10 Tech Products Caught in the Middle of Patent-Infringement Cases

 
 
By Don Reisinger  |  Posted 2012-12-13
 
 
 

Apple iPhone 5

Apple's iPhone 5 might have only been launched a couple of months ago, but already it's finding its way into lawsuits with Samsung. So far, however, no courts have ruled on the possibility of it violating patents, so the device has stayed on store shelves over the long haul.

Apple iPhone 5

Apple iPhone 4S

Apple's iPhone 4S has been hit hard by Samsung, finding its way into a host of lawsuits over the last year. At times, those lawsuits have focused on hardware, while in others, they have centered on the device's handling of software interaction. Although Apple has lost a few lawsuits here and there, it has escaped any injunctions, allowing the iPhone 4S to become its top-selling handset so far.

Apple iPhone 4S

Samsung Galaxy S III

Like the iPhone 5, Samsung's Galaxy S III hasn't been around for too long, but it's already getting caught up in bitter patent disputes. Unlike the iPhone 5, however, the Galaxy S III was included in a lawsuit Apple won against Samsung in a San Jose, Calif., court earlier this year. If Apple is allowed to enforce an injunction, the Galaxy S III could be removed from store shelves.

Samsung Galaxy S III

RIM BlackBerry Torch

Research In Motion's BlackBerry Torch has been cited in a lawsuit with a patent-licensing company known as WiLAN. That firm says that the Torch violates its Bluetooth patent, and wants it to be banned from sale unless RIM agrees to license its technology. It's not clear how that case might turn out.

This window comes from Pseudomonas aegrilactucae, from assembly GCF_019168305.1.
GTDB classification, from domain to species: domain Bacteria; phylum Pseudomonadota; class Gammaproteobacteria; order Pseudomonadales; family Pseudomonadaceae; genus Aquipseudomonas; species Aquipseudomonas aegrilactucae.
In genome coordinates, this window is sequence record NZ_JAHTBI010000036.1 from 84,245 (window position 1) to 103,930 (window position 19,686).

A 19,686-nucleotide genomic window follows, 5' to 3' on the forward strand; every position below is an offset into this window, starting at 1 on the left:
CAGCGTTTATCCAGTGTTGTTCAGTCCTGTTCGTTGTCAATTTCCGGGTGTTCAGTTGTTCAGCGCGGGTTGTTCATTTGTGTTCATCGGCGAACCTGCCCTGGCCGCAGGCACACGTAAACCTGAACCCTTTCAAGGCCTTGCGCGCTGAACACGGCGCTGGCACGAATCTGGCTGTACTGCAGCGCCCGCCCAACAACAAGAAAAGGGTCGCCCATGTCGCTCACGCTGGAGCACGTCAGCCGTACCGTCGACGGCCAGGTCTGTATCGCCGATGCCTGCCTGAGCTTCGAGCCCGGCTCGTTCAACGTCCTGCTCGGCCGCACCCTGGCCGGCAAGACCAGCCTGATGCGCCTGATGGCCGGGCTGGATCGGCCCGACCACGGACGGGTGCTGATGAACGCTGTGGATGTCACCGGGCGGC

RIM BlackBerry Torch

RIM BlackBerry PlayBook

The BlackBerry PlayBook was also caught up in the WiLAN Bluetooth spat. But once again, RIM hasn't had a chance to decide whether it will license the Bluetooth technology from WiLAN or battle it out in court. The PlayBook's sales are down, but that has nothing to do with patents and everything to do with its lack of consumer appeal.

RIM BlackBerry PlayBook

Motorola Xoom

The Motorola Xoom is an interesting case. The device was included in a wide range of lawsuits tossed back and forth between Apple and Motorola in Europe last year. In some of those cases, Apple won. In others, the company lost. Still, those cases did little to change the tablet space, as the Xoom was quickly ignored after customers found more value in the iPad.

Motorola Xoom

Microsoft Windows

Windows is in Motorola's cross hairs over the operating system's alleged use of the mobile firm's H.264 patent. In Germany, Microsoft was found to be infringing the patent in Germany and could have seen Windows banned from sale if not for a U.S. court denying that possibility. So far, Windows is still on store shelves, but it's unclear how Microsoft's Motorola battle might affect the OS.

Microsoft Windows

Microsoft Xbox 360

The Xbox 360 is also caught in the middle of Motorola's H.264 patent. And as with Windows, a German court has ruled that the device does violate Motorola's technology. However, until the U.S. court can make its own decision on the matter, the Xbox will remain on store shelves.

Microsoft Xbox 360

Samsung Galaxy Tab 10.1

The Samsung Galaxy Tab 10.1 has actually been hurt by patent-infringement suits. In fact, the device was previously banned from sale in Australia, and also ran into some trouble in Germany. Apple, which took aim at the Galaxy Tab 10.1 in several lawsuits, argued that violated its product designs. And at least some courts agreed.

Samsung Galaxy Tab 10.1

Apple iPod Touch

Apple's iPod Touch, because of its similarity to the iPhone, has been embroiled in a host of lawsuits with Samsung. But like the iPhone, the iPod Touch has not been banned from sale in any country, despite claims that its design and software features violate patents Samsung holds. So far, at least, the courts have largely disagreed.

Apple iPod Touch

Rocket Fuel